Loss of predators and the collapse of southern California kelp forests (?): Alternatives, explanations and generalizations

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Foster, M. S., & Schiel, D. R. (2010). Loss of predators and the collapse of southern California kelp forests (?): Alternatives, explanations and generalizations. Journal of Experimental Marine Biology and Ecology, 393(1), 59-70. doi:10.1016/j.jembe.2010.07.002
TitleLoss of predators and the collapse of southern California kelp forests (?): Alternatives, explanations and generalizations
AuthorsM. Foster, D. Schiel
AbstractIt is increasingly argued that human-induced alterations to food webs have resulted in the degradation of coastal ecosystems and even their "collapse." We examined the evidence for this argument for Macrocystis pyrifera (giant kelp) forests in southern California. Others have concluded that forests in this region collapsed between 1950 and 1970 as a result of sea urchin grazing driven by overfishing of sea urchin predators (sheephead wrasse and spiny lobsters) and competitors (abalone), and that the kelp forests recovered but are currently sustained as a result of a commercial sea urchin fishery that began in the early 1970s. Our examination of the historical record, primary publications, and previously unpublished data showed that there was no widespread decline in the region between 1950 and 1970, but there were localised declines in mainland kelp forests near the rapidly growing cities of Los Angeles and San Diego. The preponderance of evidence indicates that kelp losses were caused primarily by large increases in contaminated sewage discharged into coastal waters, sedimentation from coastal development, and the 1957-1959 El Niño. Increases in active sea urchin foraging were most likely a secondary effect following dwindling food resources. The forests recovered when sewage treatment improved and sewage outfalls were relocated. The effects of fisheries were explored by correlation analysis between kelp canopy cover and commercial sea urchin landings, and among fisheries landings for sea urchins, abalone, sheephead and lobster. These correlations were generally insignificant, but were often confounded by differences in the spatial scale over which the data were collected as well as factors other than simple abundance that affect the fisheries. However, where area-specific data were available, the landings of sea urchins generally tracked kelp abundance, most likely because roe (gonad) development is directly related to food availability. A literature review showed that although sheephead and lobsters may control sea urchin abundance at small spatial scales within some sites, there is little evidence they do so over large areas. That abalone and sea urchins compete, such that sea urchins increased as a result of abalone harvesting, is largely conjecture based on their similar habitat and food utilization. This study shows that kelp forests in southern California did not collapse, and that declines in some coastal sites were caused primarily by degradation of water quality, increased sedimentation and contamination, and unfavorable oceanographic conditions. We conclude that management by species' protection or reserves will not be effective if poor habitat quality impacts the ability of giant kelp to survive and thrive. © 2010 Elsevier B.V.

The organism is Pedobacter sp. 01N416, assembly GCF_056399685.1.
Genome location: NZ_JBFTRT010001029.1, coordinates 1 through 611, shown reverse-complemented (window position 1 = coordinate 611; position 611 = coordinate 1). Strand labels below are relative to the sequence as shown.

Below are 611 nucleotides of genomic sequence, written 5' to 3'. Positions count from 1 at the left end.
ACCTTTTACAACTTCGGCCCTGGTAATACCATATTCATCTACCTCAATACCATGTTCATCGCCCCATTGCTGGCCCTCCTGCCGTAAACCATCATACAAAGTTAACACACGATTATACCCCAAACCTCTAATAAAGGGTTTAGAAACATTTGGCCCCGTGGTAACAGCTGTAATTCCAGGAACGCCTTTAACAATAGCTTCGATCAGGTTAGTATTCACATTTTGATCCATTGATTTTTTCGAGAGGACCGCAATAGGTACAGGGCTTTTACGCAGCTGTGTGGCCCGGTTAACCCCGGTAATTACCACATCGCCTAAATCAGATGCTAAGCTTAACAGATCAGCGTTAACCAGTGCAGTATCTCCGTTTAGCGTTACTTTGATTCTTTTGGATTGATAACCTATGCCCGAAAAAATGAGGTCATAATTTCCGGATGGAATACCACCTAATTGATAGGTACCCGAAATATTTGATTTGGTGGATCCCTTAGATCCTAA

JournalJournal of Experimental Marine Biology and Ecology
Start page59
End page70
Subjectsanthropogenic effect, brown alga, echinoderm, ecosystem management, environmental degradation, environmental disturbance, fishery production, food availability, food web, gastropod, grazing, habitat quality, kelp forest, overfishing, predator, sedimentation, sewage disposal, water quality, California, United States, Echinoidea, Haliotidae, lobster, Macrocystis, Macrocystis pyrifera, Palinuridae
NoteCited By (since 1996):20, Seaweeds, CODEN: JEMBA